26 May

Trouble in Paradise: 1/3 of All College Students Transfer Schools

Choosing the “wrong” college has long been a problem for students–one that too often means extra time and money spent on obtaining that coveted college degree. Now a new study from the National Association for College Admissions Counseling (NACAC) indicates that 1 out of every 3 college students will transfer to another school–and that can spell trouble for students who want to get on the fast track to graduation.

Losing Time and Money

Way back in 2007 we found out that an increasing number of students were spending 5 or 6 years in undergraduate college programs just to earn a Bachelor’s degree, which was once considered a “4-year degree.”

As more and more students struggle to complete their degrees in the standard four years, many of them also end up battling the consequences of choosing the “wrong fit” college, and, according to NACAC, 1/3 of them end up transferring schools. That’s bad news for students hoping to graduate on time and parents hoping to save money.

Students that switch colleges mid-degree can end up spending up to an entire year longer in school simply to make up requirements that didn’t transfer from their previous institution. Not only does that set a students back a year on their career path, it also means that an additional year of tuition, room and board, travel and incidental costs add up either on the student’s (or parents’) tab, many times in the form of additional debt.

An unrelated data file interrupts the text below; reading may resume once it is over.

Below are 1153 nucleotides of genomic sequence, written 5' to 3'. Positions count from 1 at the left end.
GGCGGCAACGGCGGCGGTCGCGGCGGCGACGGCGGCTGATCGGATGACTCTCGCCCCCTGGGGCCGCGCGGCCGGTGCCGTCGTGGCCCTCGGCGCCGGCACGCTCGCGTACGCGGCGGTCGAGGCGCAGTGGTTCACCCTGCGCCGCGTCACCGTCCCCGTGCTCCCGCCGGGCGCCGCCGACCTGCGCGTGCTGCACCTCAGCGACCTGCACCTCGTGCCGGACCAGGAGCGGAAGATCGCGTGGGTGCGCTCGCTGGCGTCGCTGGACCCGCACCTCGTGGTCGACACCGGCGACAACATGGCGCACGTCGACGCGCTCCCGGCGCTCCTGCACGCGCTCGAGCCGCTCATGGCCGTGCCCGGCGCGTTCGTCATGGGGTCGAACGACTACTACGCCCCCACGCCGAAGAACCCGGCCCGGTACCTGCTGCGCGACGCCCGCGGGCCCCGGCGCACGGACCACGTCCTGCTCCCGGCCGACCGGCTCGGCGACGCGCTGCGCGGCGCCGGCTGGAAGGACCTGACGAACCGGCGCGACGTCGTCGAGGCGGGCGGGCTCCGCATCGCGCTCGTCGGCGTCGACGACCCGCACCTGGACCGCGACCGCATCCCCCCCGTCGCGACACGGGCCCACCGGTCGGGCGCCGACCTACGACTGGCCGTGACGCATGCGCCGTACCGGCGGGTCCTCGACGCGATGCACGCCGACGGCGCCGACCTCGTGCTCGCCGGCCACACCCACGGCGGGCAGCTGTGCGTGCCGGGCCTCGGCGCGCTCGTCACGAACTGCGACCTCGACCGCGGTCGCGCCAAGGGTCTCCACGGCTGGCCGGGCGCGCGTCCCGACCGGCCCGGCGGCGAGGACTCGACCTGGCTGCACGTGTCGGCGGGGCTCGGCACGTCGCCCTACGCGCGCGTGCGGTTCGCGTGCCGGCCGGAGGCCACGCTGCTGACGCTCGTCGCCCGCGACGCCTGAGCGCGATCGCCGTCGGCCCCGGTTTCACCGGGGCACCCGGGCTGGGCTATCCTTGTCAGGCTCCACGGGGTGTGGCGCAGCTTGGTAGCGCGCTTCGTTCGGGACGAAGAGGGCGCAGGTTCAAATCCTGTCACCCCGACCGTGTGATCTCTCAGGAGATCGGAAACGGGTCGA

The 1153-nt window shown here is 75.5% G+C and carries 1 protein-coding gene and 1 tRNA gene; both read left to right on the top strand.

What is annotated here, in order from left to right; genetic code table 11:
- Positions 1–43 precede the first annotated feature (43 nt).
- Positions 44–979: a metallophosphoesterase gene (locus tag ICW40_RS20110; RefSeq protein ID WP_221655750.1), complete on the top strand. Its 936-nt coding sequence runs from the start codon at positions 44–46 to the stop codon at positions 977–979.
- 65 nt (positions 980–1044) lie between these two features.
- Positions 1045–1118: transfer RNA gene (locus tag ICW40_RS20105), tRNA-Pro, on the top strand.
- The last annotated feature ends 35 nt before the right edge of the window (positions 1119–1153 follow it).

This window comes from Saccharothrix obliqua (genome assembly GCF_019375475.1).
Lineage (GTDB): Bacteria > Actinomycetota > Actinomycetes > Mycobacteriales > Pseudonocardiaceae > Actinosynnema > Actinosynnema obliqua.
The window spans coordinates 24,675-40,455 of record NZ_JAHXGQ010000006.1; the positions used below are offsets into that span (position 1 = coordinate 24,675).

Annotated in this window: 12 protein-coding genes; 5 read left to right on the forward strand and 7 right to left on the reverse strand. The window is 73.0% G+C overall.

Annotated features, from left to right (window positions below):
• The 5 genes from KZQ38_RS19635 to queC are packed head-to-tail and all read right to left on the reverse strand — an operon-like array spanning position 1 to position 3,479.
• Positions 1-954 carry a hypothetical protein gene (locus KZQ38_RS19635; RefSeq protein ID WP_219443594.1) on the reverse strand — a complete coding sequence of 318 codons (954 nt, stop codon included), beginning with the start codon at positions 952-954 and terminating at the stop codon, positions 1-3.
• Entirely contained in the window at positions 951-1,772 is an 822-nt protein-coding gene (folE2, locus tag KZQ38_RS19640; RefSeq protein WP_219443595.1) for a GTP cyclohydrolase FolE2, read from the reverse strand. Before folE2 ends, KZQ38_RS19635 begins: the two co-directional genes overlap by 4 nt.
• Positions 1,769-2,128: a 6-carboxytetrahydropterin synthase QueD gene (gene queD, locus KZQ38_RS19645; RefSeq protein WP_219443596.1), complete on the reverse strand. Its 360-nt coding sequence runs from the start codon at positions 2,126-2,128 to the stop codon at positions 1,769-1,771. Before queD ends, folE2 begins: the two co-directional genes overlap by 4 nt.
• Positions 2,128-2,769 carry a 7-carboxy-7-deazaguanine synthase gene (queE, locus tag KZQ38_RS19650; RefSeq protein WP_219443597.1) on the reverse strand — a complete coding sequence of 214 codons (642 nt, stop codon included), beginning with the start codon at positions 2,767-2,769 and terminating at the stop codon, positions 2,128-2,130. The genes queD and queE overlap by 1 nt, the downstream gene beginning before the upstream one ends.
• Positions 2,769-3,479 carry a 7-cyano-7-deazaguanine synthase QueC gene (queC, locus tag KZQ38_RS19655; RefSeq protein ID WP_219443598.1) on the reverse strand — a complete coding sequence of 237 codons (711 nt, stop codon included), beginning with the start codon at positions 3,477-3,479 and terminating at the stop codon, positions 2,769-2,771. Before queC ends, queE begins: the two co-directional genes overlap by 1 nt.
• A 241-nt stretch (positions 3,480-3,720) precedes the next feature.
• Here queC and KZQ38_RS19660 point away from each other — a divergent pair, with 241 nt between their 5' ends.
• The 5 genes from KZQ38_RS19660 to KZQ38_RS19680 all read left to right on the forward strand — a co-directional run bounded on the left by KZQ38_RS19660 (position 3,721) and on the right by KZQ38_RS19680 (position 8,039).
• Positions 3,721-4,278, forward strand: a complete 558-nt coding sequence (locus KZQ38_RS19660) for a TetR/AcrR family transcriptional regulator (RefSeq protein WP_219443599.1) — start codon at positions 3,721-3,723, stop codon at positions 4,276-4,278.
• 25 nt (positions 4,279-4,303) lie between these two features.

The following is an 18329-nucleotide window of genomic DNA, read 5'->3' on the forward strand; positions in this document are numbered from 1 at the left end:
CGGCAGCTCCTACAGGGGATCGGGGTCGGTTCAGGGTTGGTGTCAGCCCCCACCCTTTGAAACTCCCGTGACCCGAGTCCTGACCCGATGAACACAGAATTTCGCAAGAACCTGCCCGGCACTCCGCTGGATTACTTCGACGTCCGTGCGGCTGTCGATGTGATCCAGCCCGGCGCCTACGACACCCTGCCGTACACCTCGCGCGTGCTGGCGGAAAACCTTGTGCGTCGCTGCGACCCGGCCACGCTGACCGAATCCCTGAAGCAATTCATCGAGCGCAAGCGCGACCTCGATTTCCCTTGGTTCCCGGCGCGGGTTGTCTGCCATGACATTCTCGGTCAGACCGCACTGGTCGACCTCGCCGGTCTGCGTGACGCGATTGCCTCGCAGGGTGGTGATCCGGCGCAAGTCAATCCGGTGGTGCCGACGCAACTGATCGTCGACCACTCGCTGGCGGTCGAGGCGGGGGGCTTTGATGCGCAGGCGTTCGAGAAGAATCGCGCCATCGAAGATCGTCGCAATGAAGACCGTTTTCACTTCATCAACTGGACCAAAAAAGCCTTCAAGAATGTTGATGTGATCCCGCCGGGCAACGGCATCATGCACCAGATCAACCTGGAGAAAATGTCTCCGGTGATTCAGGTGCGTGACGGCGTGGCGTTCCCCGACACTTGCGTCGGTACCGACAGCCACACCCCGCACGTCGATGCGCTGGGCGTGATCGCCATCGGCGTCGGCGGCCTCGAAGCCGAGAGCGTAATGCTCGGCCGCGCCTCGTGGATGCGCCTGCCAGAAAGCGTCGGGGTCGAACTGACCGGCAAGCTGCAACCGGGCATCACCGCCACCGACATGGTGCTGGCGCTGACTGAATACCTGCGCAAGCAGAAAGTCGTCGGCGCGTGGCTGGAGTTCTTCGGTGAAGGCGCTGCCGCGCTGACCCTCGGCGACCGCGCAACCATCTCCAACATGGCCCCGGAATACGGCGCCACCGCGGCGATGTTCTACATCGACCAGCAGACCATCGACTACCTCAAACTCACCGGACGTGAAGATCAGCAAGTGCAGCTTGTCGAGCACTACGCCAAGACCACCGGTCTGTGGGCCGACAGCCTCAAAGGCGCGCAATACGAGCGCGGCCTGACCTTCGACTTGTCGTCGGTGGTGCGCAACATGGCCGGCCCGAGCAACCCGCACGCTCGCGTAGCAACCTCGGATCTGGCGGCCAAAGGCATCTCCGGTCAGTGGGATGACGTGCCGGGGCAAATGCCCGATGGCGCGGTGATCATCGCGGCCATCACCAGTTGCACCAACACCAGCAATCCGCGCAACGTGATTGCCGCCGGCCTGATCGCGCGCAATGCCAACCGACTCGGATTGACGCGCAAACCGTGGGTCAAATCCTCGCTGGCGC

And that financial tally doesn’t include the emotional cost of having to start fresh at a brand new school, with all new classmates, course schedules, activities and graduation requirements. Talk about a stressful situation!

A Difficult Proposition

As if adjusting to the transfer process itself weren’t difficult enough, the precursors–research, transfer applications, essays and possibly another round of interviews–may be even worse.

NACAC’s recent study found that being admitted to college as a transfer student may be even more complicated than the initial college application process – simply because each school’s criteria can vary so much.

For example, most all colleges in the study agreed that a student’s post-high school GPA was the most important factor when it came to transfer admission; but some of the more selective colleges also took a hard look at factors that students cannot control, such as their state or county of residence, the quality of their high school and their race or ethnicity. Schools also varied as to whether they viewed a GED or transferable credits as positive or negative, and about 11% of surveyed schools were put off by students who wanted to enroll only part-time.

What You Can Do

If you are still in the process of trying to find your child’s dream school, don’t be seduced by an impressive website or well-known name before you’ve figured out what your student really wants and needs in a postsecondary environment. Choosing the right college is key if you want to keep your college costs down and your student happy–that’s why I’ve dedicated a whole category of posts to selecting the right college. I’ve even shared a simple 4-step formula to finding the right school for your child.

College is certainly a big step for both parents and students, but with careful planning and a positive attitude, it can be your child’s next great adventure.

All the best,
Deborah Fox


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